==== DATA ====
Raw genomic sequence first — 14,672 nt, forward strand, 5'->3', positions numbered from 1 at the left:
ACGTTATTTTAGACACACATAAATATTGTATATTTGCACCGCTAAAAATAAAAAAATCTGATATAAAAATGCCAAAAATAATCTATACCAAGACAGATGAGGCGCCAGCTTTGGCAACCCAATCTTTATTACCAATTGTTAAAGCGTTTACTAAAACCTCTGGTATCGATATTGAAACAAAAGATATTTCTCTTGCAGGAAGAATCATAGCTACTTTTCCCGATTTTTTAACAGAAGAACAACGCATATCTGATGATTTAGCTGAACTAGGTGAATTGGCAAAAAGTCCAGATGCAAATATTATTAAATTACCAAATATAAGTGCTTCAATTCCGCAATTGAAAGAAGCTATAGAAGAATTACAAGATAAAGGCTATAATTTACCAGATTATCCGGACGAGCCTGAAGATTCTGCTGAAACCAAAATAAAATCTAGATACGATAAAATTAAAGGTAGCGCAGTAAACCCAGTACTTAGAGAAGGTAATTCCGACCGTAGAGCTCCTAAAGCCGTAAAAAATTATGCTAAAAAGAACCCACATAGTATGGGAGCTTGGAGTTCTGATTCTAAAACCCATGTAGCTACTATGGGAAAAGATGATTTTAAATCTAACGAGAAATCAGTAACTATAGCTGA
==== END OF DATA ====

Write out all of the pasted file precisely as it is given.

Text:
Raw genomic sequence first — 14,672 nt, forward strand, 5'->3', positions numbered from 1 at the left:
ACGTTATTTTAGACACACATAAATATTGTATATTTGCACCGCTAAAAATAAAAAAATCTGATATAAAAATGCCAAAAATAATCTATACCAAGACAGATGAGGCGCCAGCTTTGGCAACCCAATCTTTATTACCAATTGTTAAAGCGTTTACTAAAACCTCTGGTATCGATATTGAAACAAAAGATATTTCTCTTGCAGGAAGAATCATAGCTACTTTTCCCGATTTTTTAACAGAAGAACAACGCATATCTGATGATTTAGCTGAACTAGGTGAATTGGCAAAAAGTCCAGATGCAAATATTATTAAATTACCAAATATAAGTGCTTCAATTCCGCAATTGAAAGAAGCTATAGAAGAATTACAAGATAAAGGCTATAATTTACCAGATTATCCGGACGAGCCTGAAGATTCTGCTGAAACCAAAATAAAATCTAGATACGATAAAATTAAAGGTAGCGCAGTAAACCCAGTACTTAGAGAAGGTAATTCCGACCGTAGAGCTCCTAAAGCCGTAAAAAATTATGCTAAAAAGAACCCACATAGTATGGGAGCTTGGAGTTCTGATTCTAAAACCCATGTAGCTACTATGGGAAAAGATGATTTTAAATCTAACGAGAAATCAGTAACTATAGCTGA